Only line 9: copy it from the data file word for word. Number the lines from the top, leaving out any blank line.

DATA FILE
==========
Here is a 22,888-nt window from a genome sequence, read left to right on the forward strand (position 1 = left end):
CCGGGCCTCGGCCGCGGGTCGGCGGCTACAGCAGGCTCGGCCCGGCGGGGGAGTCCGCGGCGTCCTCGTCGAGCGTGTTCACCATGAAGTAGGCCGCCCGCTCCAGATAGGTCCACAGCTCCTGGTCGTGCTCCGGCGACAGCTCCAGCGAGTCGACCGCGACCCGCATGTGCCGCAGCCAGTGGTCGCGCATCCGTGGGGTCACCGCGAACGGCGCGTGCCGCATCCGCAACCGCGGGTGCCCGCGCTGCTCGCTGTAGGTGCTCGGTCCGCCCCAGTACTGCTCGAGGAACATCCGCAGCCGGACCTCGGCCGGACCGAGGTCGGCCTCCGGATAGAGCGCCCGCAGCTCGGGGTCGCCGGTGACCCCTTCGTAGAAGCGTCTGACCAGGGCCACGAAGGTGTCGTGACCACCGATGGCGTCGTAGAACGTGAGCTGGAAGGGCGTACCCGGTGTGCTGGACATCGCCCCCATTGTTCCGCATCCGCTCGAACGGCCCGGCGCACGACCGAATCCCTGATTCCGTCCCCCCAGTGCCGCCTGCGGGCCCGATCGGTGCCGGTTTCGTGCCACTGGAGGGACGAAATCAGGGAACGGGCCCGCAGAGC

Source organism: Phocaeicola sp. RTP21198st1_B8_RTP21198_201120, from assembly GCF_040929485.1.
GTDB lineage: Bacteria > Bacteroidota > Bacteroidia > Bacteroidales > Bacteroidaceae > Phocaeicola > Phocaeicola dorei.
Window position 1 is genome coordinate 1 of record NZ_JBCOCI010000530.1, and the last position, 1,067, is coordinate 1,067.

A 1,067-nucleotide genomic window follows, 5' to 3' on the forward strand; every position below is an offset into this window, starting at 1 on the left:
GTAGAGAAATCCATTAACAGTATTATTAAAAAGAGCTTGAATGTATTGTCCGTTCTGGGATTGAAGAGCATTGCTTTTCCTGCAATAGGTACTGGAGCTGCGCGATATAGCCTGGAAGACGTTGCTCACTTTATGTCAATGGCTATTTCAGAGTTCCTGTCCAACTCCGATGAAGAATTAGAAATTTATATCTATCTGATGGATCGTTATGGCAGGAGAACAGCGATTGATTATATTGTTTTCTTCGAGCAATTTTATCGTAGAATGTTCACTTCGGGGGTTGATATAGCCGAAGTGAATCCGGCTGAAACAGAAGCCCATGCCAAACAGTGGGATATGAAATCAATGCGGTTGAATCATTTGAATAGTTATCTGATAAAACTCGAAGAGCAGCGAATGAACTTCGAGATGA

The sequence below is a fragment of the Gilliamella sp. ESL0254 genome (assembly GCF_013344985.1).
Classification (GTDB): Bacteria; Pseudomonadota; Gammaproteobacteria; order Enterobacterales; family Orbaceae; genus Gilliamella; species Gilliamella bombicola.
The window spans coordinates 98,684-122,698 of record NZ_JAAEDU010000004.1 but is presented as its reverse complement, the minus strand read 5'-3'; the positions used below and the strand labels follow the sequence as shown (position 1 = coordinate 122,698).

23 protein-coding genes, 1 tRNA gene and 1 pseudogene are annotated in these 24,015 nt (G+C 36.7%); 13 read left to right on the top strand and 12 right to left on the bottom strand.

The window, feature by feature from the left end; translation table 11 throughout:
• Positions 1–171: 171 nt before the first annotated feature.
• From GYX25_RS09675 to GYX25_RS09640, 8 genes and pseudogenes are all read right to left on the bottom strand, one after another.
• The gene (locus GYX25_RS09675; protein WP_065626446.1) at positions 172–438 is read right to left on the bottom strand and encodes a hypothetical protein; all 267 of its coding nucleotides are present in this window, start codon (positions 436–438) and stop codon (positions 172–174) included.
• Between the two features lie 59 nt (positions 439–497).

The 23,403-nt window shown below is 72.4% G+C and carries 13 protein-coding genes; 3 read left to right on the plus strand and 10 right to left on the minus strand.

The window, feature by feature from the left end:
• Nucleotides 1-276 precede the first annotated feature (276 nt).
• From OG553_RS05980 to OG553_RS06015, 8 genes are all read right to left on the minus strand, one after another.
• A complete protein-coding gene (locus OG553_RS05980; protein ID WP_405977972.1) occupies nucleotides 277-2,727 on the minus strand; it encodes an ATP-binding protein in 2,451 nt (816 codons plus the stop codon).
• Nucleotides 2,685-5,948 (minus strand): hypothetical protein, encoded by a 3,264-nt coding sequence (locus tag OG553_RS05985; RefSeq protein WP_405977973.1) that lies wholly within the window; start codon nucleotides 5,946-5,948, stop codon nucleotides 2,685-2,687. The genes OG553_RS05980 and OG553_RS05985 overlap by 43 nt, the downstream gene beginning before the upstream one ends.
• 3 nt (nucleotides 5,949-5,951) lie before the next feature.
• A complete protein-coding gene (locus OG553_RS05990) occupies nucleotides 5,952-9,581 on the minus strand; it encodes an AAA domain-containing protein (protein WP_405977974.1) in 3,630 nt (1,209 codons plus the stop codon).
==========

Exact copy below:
Classification (GTDB): Bacteria; Pseudomonadota; Gammaproteobacteria; order Enterobacterales; family Orbaceae; genus Gilliamella; species Gilliamella bombicola.